© 2021 WOSU Public Media
Play Live Radio
Next Up:
0:00
0:00
Available On Air Stations
News

Columbus Council President Says Federal Plan For Opioid Crisis Needs Funding

pills_2.jpg
Google Creative Commons
/
A report commissioned by the Trump administration makes over 50 recommendations for federal government to battle the opioid epidemic.

A report commissioned by the Trump administration makes over 50 recommendations for federal government to battle the opioid epidemic. Columbus City Council president Zach Klein, though, says he's skeptical the administration will provide the necessary financial resources to carry out the recommendations.  

The commission, led by New Jersey Gov. Chris Christie, recommends a number of strategies that are already being implemented in Columbus. That includes drug courts - which allow those addicted to drugs to pursue treatment in lieu of prison time - and a Prescription Drug Monitoring Systems, like the one already in use in Ohio.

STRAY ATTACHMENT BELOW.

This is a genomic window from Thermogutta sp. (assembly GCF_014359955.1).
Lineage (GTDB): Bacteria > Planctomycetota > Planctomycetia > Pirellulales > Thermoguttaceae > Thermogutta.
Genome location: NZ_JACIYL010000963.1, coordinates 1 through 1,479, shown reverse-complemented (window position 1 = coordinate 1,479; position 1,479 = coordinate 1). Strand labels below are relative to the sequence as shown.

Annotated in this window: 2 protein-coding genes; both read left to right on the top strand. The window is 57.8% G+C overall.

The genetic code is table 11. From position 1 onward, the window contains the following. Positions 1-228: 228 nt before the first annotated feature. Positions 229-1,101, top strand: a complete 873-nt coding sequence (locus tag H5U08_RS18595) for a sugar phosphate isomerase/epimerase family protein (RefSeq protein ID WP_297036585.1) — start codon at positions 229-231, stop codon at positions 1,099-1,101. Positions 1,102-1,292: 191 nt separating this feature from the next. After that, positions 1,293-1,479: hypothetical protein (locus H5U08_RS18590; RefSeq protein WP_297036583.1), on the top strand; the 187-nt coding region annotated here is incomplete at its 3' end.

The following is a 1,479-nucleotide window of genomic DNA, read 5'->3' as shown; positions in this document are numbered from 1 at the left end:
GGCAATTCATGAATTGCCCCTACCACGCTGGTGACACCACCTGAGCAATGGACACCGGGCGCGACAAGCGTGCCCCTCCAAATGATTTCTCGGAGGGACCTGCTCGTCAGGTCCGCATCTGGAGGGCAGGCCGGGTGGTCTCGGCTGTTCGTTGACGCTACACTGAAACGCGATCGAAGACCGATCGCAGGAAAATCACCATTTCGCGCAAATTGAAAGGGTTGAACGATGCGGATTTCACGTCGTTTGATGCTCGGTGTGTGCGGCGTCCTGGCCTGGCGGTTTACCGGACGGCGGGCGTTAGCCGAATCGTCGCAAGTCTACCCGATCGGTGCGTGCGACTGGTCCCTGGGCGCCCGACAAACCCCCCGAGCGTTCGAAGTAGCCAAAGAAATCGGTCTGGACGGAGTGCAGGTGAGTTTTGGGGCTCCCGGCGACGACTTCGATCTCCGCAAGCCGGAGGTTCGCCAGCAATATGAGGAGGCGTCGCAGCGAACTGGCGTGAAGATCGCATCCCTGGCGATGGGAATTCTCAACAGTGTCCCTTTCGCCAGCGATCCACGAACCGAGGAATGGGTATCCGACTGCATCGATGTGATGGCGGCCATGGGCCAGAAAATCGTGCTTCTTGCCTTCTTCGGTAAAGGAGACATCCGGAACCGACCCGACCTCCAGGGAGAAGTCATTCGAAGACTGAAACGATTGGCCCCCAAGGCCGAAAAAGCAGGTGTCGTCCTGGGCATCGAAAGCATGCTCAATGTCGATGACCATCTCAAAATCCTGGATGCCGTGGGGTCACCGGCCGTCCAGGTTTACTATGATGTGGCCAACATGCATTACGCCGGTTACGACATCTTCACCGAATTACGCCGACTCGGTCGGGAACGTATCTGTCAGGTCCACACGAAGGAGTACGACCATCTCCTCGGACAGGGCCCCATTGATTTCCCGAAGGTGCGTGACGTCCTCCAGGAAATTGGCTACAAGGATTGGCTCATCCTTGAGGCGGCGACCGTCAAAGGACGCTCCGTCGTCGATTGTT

Klein says these are good ideas, but until the Trump administration procures funding for them, he'll remain cautiously optimistic.

"Really, what we've seen thus far from Washington is principles and guidelines, many of which we've adopted, but the reality is we need money," Klein says.

Last week, Trump declared the opioid epidemic a "public health emergency," which will allow for the quick hiring of personnel, plus flexibility in how grant money can be used to combat the epidemic.

Despite the urging of advocates and politicians like Sen. Rob Portman, Trump did not declare the opioid crisis a "national emergency," which would have granted access to money from the Federal Disaster Relief Fund.

A recent study finds Ohio is spending as much as $8.8 billion a year fighting the opioid epidemic.